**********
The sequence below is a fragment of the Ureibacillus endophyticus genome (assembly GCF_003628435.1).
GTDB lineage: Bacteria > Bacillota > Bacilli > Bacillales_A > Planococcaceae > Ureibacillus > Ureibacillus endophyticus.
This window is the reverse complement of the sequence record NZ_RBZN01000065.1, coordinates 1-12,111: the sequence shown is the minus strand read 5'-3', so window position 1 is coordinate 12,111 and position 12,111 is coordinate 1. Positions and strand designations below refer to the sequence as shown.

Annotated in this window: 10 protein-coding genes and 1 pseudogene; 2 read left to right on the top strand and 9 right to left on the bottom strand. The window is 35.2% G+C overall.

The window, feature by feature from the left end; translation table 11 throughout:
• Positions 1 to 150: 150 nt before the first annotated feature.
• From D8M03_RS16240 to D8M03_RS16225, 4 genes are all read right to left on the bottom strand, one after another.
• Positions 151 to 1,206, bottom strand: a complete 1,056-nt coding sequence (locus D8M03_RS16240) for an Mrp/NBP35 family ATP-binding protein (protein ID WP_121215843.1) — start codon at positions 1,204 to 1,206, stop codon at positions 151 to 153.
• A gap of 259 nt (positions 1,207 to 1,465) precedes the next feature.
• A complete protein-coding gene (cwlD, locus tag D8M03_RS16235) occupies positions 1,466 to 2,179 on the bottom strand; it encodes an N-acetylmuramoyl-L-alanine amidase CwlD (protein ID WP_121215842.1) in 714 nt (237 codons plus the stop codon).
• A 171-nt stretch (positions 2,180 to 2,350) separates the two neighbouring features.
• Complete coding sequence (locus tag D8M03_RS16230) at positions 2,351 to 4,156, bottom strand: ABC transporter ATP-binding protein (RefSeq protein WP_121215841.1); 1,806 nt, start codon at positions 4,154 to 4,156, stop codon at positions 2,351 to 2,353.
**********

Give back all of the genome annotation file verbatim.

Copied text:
The sequence below is a fragment of the Ureibacillus endophyticus genome (assembly GCF_003628435.1).
GTDB lineage: Bacteria > Bacillota > Bacilli > Bacillales_A > Planococcaceae > Ureibacillus > Ureibacillus endophyticus.
This window is the reverse complement of the sequence record NZ_RBZN01000065.1, coordinates 1-12,111: the sequence shown is the minus strand read 5'-3', so window position 1 is coordinate 12,111 and position 12,111 is coordinate 1. Positions and strand designations below refer to the sequence as shown.

Annotated in this window: 10 protein-coding genes and 1 pseudogene; 2 read left to right on the top strand and 9 right to left on the bottom strand. The window is 35.2% G+C overall.

The window, feature by feature from the left end; translation table 11 throughout:
• Positions 1 to 150: 150 nt before the first annotated feature.
• From D8M03_RS16240 to D8M03_RS16225, 4 genes are all read right to left on the bottom strand, one after another.
• Positions 151 to 1,206, bottom strand: a complete 1,056-nt coding sequence (locus D8M03_RS16240) for an Mrp/NBP35 family ATP-binding protein (protein ID WP_121215843.1) — start codon at positions 1,204 to 1,206, stop codon at positions 151 to 153.
• A gap of 259 nt (positions 1,207 to 1,465) precedes the next feature.
• A complete protein-coding gene (cwlD, locus tag D8M03_RS16235) occupies positions 1,466 to 2,179 on the bottom strand; it encodes an N-acetylmuramoyl-L-alanine amidase CwlD (protein ID WP_121215842.1) in 714 nt (237 codons plus the stop codon).
• A 171-nt stretch (positions 2,180 to 2,350) separates the two neighbouring features.
• Complete coding sequence (locus tag D8M03_RS16230) at positions 2,351 to 4,156, bottom strand: ABC transporter ATP-binding protein (RefSeq protein WP_121215841.1); 1,806 nt, start codon at positions 4,154 to 4,156, stop codon at positions 2,351 to 2,353.